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Landscape design strategies for sustainable biomass feedstock supplies | Abstract
Journal of Stock & Forex Trading

Journal of Stock & Forex Trading
Open Access

ISSN: 2168-9458

7187379870

Abstract

Landscape design strategies for sustainable biomass feedstock supplies

Douglas L Karlen

Sustainable bioenergy production requires abundant, reliable, and clean (low ash or soil contaminated) feedstocks. Potential cellulosic sources include crop residues (e.g., corn stover, small grain or sugarcane straw) and energy crops (e.g., switchgrass or miscanthus). Environmental, economic, and social sustainability are our focal point because plant biomass also supports critical ecosystem services including building and maintaining soil health. Our project team is striving to quantify sustainable crop residue harvest and energy crop production goals for different soil resources and landscape positions. We are examining seed, fertilizer, water, herbicide, labor, machinery costs and many other metrics through simulation modeling and on-farm field research. It is important to recognize that agricultural biomass (perennial energy crops and crop residues) can be used to produce liquid fuels, chemicals, and heat/power. Direct comparisons to the wind and solar energy production would only be partially relevant. Our primary (targeted) end users are producers of liquid biofuels. For that purpose, one ton of agricultural biomass will produce about 70 gallons of ethanol. If used for heating, one ton of agricultural biomass will produce about 14 million Btu. If used for power generation in an efficient production facility, one ton of agricultural biomass can yield approximately 1,250 kWh of electricity. Currently, perennial energy crops can yield between 3 and 8 tons (or more) per acre depending on plant species and field conditions.Although land-use issues are an important component associated with biomass energy production, this project is pursuing an innovative strategy for identifying less profitable areas within current crop production fields and targeting them for energy crops. Our goal is to provide a land base for energy crops that do not infringe on highly productive agricultural lands, thereby simultaneously increasing both land-owner and environmental benefits (i.e., better soil health) on lands currently having negative environmental impacts due to soil erosion, nutrient leaching, loss of soil organic carbon, or emission of greenhouse gases. Examples of soil health measurements on row-crop versus perennial Conservation Reserve Program (CRP) land, using physical, chemical, and biological indicators, and being interpreted with the Soil Management Assessment Framework (SMAF) will be discussed.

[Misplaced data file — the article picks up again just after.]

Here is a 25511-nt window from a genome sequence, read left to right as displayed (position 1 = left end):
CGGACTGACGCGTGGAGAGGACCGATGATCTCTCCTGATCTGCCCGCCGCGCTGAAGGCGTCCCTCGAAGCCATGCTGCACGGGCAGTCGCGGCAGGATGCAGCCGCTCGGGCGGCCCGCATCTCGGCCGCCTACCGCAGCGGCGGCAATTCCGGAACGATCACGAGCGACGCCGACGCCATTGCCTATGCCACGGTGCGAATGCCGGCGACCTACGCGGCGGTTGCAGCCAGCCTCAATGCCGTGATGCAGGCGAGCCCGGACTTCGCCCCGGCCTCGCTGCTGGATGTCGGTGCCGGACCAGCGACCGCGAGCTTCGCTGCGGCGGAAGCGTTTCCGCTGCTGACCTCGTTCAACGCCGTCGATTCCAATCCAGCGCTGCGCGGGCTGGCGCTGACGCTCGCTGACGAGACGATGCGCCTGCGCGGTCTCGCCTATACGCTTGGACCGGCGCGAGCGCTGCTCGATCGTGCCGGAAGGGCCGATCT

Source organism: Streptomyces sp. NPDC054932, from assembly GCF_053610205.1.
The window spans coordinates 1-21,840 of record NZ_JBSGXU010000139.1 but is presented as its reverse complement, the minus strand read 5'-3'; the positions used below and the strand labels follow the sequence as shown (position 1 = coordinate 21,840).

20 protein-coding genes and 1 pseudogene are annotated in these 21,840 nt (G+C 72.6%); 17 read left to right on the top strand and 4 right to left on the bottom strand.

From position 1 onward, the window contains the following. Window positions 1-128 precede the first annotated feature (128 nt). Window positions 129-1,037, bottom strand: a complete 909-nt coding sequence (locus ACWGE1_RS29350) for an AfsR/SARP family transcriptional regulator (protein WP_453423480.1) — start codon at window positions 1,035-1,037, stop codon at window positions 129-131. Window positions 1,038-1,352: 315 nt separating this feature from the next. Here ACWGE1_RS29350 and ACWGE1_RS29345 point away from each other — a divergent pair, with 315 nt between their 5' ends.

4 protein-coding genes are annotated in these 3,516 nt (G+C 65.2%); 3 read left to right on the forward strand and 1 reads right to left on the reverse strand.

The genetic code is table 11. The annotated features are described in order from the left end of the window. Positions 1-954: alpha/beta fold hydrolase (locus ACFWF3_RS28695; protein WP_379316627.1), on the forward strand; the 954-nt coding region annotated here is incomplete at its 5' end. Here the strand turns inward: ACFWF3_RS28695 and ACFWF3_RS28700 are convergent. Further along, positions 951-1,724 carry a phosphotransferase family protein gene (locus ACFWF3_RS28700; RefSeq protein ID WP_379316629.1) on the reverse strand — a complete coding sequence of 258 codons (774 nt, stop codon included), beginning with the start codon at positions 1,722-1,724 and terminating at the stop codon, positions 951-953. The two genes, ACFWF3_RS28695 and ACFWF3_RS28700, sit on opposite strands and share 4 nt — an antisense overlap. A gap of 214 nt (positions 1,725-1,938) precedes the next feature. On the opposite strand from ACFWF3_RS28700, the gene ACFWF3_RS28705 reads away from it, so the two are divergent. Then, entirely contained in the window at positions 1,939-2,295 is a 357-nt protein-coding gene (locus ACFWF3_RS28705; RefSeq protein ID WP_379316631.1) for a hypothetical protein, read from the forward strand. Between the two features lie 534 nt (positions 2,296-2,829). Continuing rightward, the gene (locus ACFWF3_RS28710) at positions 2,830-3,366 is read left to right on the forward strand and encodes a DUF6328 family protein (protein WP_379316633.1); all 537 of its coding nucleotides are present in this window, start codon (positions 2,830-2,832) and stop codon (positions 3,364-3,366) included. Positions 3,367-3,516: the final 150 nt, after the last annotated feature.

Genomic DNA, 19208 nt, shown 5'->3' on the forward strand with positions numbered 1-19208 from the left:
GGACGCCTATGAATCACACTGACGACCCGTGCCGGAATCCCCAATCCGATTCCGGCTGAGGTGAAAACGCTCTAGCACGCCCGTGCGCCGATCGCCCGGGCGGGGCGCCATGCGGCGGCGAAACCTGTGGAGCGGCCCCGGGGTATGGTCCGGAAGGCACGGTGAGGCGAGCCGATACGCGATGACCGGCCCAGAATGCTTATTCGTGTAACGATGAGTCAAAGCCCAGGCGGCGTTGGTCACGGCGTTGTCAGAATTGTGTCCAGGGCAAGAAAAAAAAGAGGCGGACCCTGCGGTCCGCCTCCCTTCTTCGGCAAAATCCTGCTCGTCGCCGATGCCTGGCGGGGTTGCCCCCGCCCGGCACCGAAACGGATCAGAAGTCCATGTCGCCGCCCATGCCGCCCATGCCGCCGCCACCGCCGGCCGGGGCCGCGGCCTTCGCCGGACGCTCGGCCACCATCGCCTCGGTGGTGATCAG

Published Date: 2021-03-19;

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